Why Networking Matters & How to Excel at it

Many people underestimate the impact of good networking on their career - it can be transformative. The more you network effectively the more job offers you will receive, the more new business will come your way and the faster you will learn. Your network (your direct contacts and the contacts of those first-degree connections) is essentially a shortcut.

Being connected is critical to being successful

Brilliance rarely develops or exists in isolation and connecting with the 'right' people will help you achieve your potential. Any successful professional with 15+ year's working experience will tell you the importance of their professional network giving you a range of answers as to why they value it.

They will have had job offers via their network or have turned to their network to fill positions. Many will have used their network when researching potential employers or employees. Some will have tapped up their network for free advice; others will have sold products or services to contacts they had known for long before they became clients; a number will have used their direct network to secure introductions that open doors they might not have been able to open otherwise.

Finally, your network will provide you with an invaluable source of relevant news and industry developments; with useful benchmarks; and with emerging best practice.

Network Effectively

Breakfast meetings and briefings; conferences; meet-ups and drinks receptions; dinners etc. There are opportunities to network formally and informally, professionally and socially every day of the week. One contact of mine would introduce herself to someone new on the train every morning and had acquired numerous clients as a result.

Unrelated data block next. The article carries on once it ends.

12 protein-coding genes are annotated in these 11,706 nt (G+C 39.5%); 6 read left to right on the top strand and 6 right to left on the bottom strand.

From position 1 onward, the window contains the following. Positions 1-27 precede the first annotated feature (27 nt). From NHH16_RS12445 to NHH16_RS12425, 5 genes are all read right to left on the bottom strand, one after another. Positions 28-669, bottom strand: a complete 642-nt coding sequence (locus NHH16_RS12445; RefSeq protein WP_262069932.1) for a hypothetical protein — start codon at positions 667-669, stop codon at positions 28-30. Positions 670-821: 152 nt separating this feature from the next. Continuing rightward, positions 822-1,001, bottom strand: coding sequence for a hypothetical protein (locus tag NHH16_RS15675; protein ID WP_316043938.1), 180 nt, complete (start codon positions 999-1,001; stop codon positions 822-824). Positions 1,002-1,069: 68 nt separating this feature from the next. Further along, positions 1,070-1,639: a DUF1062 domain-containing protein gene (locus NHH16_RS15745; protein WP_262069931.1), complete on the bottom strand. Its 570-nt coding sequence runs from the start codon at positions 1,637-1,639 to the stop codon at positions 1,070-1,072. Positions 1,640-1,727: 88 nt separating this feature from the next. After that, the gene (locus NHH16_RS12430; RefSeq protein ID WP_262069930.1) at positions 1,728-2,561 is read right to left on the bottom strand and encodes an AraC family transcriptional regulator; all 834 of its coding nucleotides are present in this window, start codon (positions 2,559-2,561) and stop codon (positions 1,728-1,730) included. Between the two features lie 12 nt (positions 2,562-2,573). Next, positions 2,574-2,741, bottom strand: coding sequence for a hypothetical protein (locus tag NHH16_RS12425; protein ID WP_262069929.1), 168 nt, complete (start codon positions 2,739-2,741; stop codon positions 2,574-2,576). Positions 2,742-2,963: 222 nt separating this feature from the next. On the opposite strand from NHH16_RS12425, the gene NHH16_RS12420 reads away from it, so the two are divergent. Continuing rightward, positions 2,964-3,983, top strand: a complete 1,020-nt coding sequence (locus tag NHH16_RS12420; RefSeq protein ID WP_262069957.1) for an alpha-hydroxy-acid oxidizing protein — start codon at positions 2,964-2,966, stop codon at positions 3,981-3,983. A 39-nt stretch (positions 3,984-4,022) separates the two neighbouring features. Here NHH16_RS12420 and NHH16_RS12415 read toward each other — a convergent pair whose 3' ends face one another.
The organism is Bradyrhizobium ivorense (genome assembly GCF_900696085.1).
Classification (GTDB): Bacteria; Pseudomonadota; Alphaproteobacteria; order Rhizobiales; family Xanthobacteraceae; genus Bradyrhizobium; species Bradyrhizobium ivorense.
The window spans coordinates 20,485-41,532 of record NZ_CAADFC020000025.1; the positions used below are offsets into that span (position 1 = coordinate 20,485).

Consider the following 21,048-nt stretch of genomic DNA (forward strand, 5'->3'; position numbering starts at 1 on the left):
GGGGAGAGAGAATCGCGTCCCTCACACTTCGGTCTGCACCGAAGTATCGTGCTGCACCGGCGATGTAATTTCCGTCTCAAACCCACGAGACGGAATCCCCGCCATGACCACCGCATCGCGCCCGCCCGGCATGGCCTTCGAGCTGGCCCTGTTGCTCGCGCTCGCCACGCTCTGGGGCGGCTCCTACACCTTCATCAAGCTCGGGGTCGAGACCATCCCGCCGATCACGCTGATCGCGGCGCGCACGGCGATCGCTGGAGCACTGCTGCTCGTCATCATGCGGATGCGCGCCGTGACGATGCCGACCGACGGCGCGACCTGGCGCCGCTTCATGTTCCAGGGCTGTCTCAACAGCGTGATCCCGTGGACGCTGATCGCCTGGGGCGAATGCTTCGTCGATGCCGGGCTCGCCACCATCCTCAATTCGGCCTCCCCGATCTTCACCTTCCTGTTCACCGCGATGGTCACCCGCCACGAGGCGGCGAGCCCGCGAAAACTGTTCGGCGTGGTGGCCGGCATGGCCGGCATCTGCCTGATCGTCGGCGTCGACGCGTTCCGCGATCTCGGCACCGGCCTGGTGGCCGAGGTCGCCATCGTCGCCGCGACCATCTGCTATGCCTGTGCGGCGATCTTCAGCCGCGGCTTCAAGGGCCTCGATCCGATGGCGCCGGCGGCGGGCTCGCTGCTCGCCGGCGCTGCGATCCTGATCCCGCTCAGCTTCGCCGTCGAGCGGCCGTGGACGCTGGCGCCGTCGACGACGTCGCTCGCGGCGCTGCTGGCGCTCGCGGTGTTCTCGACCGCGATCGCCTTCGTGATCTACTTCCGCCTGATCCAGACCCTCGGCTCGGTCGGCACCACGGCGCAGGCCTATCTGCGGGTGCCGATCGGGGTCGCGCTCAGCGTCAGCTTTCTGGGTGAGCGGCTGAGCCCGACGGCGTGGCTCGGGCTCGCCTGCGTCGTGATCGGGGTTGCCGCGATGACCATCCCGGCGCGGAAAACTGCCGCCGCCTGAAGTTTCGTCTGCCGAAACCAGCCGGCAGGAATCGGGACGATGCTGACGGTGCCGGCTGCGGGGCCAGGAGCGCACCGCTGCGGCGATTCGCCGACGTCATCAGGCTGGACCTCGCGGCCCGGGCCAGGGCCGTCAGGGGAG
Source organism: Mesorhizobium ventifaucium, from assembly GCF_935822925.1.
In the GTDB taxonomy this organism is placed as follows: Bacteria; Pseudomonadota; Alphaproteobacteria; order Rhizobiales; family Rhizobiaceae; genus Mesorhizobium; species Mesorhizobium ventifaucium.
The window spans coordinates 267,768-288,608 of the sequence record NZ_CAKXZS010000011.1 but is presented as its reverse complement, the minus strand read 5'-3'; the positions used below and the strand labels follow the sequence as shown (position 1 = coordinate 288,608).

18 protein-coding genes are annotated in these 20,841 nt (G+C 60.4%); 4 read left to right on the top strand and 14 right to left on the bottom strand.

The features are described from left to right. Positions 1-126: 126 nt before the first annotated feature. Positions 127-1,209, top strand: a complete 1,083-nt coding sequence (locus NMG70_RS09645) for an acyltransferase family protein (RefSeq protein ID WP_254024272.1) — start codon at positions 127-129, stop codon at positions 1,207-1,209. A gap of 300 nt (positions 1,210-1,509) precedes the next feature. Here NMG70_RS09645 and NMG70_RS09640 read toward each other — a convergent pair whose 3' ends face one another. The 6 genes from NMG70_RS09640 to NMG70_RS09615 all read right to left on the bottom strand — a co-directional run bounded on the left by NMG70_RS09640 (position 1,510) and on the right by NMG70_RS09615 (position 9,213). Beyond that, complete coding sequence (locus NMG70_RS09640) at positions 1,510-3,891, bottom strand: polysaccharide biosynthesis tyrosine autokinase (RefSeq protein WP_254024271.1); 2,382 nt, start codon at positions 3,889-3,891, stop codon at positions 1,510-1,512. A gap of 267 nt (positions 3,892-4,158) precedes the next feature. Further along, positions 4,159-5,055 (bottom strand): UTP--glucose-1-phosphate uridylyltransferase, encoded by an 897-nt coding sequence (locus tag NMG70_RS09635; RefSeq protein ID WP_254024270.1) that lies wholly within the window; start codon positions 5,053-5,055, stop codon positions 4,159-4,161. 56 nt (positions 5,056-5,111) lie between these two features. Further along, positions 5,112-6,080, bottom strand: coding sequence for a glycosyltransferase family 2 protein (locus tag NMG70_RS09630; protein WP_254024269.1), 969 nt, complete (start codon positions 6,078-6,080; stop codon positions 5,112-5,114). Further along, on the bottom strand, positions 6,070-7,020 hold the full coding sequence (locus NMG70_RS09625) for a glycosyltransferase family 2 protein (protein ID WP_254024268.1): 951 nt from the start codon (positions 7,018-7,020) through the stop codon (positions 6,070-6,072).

The abundance of opportunities makes it important to be selective about the professional networking events you attend. Consider:

  • who else will be attending - if the organisers can't tell you who is attending, ask for companies and job titles or the attendee lists from previous events.
  • whether the people you will likely meet there will:
    • further your understanding
    • lead to new business or other valuable introductions
    • influence your credibility and/ or career or
    • simply be interesting and fun
  • what the event format is
  • what any speakers are likely to talk about and
  • any costs.

The best networkers identify the people they want to network with and then either simply make direct contact or engineer opportunities to meet them, for example by introductions from mutual connections or by browsing their social media feeds to identify events they are planning to attend.

Feeling comfortable at networking events

While few people initially feel confident at networking events it is a skill that is easily learned and confidence is easily feigned until it becomes genuine. Confidence (or a semblance of it) comes from being involved and listening.

To this end, before you attend an event, identify some topics you would enjoy discussing. For example:

  • two general news stories - find a couple of interesting articles on the BBC or in a newspaper.
  • one sports story - as above
  • three industry issues - typically I will read one piece of "news" from a relevant trade magazine and stay up to date with two ongoing industry issues e.g. Brexit.

For each of these issues prepare a couple of open-ended questions that will stimulate conversation e.g. "What is your opinion on". Avoid questions that offer the opportunity of a "yes" / "no" answer.

Further to the 'professional' questions have four 'social' questions such as "Have you got any holidays planned?" or "Where are you from?".

Keeping your network alive

Your network is only of value if you nurture it. You are much more likely to do a favour for a contact you are in (semi-)regular touch with than one you met once six years ago at an awards dinner. Nurturing a network takes effort but it will pay itself back.

In the first instance follow up new contacts with a quick email or LinkedIn invitation the next day to integrate them into your network.

Then keep your network alive by making sure that every month you:

  • share an interesting or valuable article either via email or social media.
  • write something yourself that shows your depth of knowledge and insight. Again share it with your network as they will be unlikely to come and find it.
  • let your network know when you will be at events and suggest you could meet up.

Clare Wight is managing director of Clarity Appointments, a fellow of the Institute of Recruitment Professionals a regional director for The Employment Agents Movement (TEAM). Her email is: clare.wight@clarityteam.co.uk